Sharper divide among educational and housing status groups here
Divisions along school and housing types stronger than those across race and religion, say researchers
Those who studied in elite schools are less likely to befriend those from non-elite ones, a local study has found.
And those living in private homes are less inclined to form social relationships with their public housing counterparts.
These were among the results drawn from "A Study on Social Capital in Singapore" by the Institute of Policy Studies (IPS), which surveyed 3,000 people - 82 per cent of them Singaporeans and the rest permanent residents.
The findings of the study, which was supported by the Ministry of Culture, Community and Youth, suggest a clear class divide in Singapore, said its researchers - IPS deputy director (research) Dr Gillian Koh and National University of Singapore Associate Professors Vincent Chua and Tan Ern Ser.
IPS said in a press release yesterday: "We believe that more can be done to facilitate improved mixing, especially between people with different school backgrounds, and between those living in private and public housing."
Participants were asked to name and detail people in their social support networks in relation to their everyday lives from January to July last year.
These included - whom the participants would choose to confide in, whom they would play sports or socialise with, to even whom they would borrow money from, as well as whom they had difficulty relating to.
The researchers then measured their social capital, or the "good social outcomes that stem from these social networks," Dr Koh told The New Paper.
According to the study, an average Singaporean's social network has 5.8 friends or acquaintances.
Respondents could easily think of a friend of a different gender, age or race, but they were less likely to name someone from another status in terms of school and housing types.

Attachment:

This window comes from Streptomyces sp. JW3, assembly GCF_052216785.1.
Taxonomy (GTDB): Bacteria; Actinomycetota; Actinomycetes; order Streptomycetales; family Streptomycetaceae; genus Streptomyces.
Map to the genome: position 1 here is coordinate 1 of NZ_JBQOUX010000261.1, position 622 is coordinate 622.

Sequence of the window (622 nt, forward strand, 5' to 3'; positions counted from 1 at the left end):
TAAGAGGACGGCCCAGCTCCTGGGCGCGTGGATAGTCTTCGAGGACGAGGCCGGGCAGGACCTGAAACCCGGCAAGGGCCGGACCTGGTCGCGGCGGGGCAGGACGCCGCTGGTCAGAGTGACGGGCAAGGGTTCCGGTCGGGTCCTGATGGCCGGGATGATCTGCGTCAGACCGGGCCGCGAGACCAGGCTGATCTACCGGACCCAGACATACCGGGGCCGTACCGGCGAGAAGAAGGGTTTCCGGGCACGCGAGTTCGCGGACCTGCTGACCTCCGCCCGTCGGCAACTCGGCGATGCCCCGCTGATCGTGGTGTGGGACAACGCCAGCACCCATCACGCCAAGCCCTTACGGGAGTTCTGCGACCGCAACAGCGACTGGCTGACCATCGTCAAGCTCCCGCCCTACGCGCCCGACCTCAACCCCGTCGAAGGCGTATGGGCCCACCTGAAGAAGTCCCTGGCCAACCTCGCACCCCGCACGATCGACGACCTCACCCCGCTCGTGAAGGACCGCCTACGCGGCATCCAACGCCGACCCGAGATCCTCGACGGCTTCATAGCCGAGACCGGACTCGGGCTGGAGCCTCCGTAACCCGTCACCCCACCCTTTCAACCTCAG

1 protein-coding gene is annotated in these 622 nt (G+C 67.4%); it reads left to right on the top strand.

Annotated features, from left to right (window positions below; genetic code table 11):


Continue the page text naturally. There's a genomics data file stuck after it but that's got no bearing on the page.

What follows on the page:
While the study suggested Singapore's efforts in bridging gaps across race and religion are "paying off", Dr Koh said more can be done to close the divide based on educational status and housing type.
"What we found, surprisingly, is that Singaporeans are mixing across race, religious and nationality lines better than we expected. But social mixing across status boundaries is much lower and weaker," she added.
"We have put in a lot of effort to encourage and facilitate mixing across racial and religious lines... we must redouble our efforts to ensure the natural tendency for people to cluster around their status boundaries does not worsen, or in fact might improve so there will be a stronger, more cohesive and inclusive Singapore."
Prof Tan said this "class divide" could be dangerous, and society as a whole will gain if this can be avoided.
He told TNP: "Class divides can produce social tension, instability and lack of social well-being. A diverse network could produce cross-class understanding and, more importantly, social support and access to opportunities."
It takes the work of everyone, including the Government, to raise diversity in social ties, said the IPS researchers.
"We wish to encourage Singaporeans to take up opportunities to interact and make friends with people outside of their usual circles centred on a common race, language, religion, educational and housing background," they said.
"We also wish to encourage government agencies and community leaders to do more to create the structures and programmes that encourage such mixing."